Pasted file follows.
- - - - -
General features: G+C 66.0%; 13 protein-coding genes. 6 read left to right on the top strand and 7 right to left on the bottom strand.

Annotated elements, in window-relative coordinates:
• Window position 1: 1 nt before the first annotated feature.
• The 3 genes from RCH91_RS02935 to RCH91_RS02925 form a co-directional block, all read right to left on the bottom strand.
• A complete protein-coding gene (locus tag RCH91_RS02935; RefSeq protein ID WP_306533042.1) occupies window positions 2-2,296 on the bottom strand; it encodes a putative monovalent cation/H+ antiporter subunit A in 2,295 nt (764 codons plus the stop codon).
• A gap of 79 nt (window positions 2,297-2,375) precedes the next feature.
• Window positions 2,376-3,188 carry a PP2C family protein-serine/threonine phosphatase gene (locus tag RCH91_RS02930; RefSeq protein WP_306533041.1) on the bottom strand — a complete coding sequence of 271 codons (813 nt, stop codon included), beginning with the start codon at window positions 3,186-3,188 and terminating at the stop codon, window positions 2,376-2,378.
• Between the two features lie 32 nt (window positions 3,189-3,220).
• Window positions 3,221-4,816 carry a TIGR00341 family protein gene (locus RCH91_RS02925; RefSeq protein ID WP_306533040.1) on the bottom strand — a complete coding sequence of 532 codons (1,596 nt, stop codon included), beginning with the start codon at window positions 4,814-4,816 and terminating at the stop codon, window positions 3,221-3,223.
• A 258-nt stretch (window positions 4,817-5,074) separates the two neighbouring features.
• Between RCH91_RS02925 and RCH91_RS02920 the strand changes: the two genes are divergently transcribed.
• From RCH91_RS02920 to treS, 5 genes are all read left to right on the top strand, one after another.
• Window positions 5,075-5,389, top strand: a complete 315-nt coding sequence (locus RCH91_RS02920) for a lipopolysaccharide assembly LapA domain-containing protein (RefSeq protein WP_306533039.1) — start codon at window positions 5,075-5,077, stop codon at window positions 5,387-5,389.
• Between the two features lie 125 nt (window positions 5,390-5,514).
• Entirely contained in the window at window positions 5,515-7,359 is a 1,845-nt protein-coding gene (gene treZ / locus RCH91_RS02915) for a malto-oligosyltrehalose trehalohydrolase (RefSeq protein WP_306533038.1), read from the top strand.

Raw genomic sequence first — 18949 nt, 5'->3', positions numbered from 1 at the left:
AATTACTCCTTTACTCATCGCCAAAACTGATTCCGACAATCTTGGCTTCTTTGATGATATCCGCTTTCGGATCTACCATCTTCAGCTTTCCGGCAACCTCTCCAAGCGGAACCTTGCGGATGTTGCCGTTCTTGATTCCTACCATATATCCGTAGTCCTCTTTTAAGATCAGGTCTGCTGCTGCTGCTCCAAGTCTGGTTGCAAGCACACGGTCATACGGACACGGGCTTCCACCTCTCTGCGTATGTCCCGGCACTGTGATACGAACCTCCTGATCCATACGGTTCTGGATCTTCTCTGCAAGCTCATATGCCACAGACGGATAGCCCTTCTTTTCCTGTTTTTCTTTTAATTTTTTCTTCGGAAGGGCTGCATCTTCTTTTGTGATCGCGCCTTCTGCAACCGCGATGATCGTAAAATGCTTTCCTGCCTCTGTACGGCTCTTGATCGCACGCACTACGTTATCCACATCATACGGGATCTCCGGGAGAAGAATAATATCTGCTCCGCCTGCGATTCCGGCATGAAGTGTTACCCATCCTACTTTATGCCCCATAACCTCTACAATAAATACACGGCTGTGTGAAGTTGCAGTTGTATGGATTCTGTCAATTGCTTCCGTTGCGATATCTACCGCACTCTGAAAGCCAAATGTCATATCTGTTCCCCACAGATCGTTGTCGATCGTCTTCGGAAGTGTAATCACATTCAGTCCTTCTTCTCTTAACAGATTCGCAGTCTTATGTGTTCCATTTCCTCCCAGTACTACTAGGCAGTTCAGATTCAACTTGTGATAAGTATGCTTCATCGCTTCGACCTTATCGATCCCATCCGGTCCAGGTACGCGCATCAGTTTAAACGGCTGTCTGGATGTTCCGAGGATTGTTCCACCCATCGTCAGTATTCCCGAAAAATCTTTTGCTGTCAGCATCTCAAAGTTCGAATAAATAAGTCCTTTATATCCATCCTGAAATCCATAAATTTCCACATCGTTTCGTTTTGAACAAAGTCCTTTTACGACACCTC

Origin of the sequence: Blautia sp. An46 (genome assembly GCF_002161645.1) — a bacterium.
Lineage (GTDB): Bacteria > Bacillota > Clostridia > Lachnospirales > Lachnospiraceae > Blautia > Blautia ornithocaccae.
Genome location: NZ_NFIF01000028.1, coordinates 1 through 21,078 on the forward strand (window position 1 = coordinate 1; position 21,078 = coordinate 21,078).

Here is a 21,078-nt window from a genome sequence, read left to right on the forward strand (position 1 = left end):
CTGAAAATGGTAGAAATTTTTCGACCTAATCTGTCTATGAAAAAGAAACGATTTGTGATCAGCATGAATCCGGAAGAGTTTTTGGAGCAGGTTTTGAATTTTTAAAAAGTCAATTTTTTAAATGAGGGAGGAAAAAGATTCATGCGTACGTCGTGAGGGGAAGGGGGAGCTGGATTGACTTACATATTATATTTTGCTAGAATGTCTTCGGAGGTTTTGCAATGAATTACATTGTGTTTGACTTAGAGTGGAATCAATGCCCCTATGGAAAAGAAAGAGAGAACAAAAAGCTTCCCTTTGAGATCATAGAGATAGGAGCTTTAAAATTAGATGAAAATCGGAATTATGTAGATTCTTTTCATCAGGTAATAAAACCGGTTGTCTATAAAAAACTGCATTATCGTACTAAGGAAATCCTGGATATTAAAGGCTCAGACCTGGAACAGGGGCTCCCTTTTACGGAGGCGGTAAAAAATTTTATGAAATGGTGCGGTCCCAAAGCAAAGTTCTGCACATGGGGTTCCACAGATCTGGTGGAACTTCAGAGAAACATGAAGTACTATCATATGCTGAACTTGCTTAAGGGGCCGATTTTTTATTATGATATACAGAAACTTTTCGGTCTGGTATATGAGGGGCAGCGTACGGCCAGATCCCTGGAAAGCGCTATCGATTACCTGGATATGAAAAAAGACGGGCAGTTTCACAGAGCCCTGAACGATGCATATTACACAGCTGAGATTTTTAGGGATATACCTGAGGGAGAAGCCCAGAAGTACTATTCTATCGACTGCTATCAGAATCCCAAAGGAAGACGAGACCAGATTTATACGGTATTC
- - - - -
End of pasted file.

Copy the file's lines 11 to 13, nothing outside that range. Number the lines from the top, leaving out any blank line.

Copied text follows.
• Between RCH91_RS02925 and RCH91_RS02920 the strand changes: the two genes are divergently transcribed.
• From RCH91_RS02920 to treS, 5 genes are all read left to right on the top strand, one after another.
• Window positions 5,075-5,389, top strand: a complete 315-nt coding sequence (locus RCH91_RS02920) for a lipopolysaccharide assembly LapA domain-containing protein (RefSeq protein WP_306533039.1) — start codon at window positions 5,075-5,077, stop codon at window positions 5,387-5,389.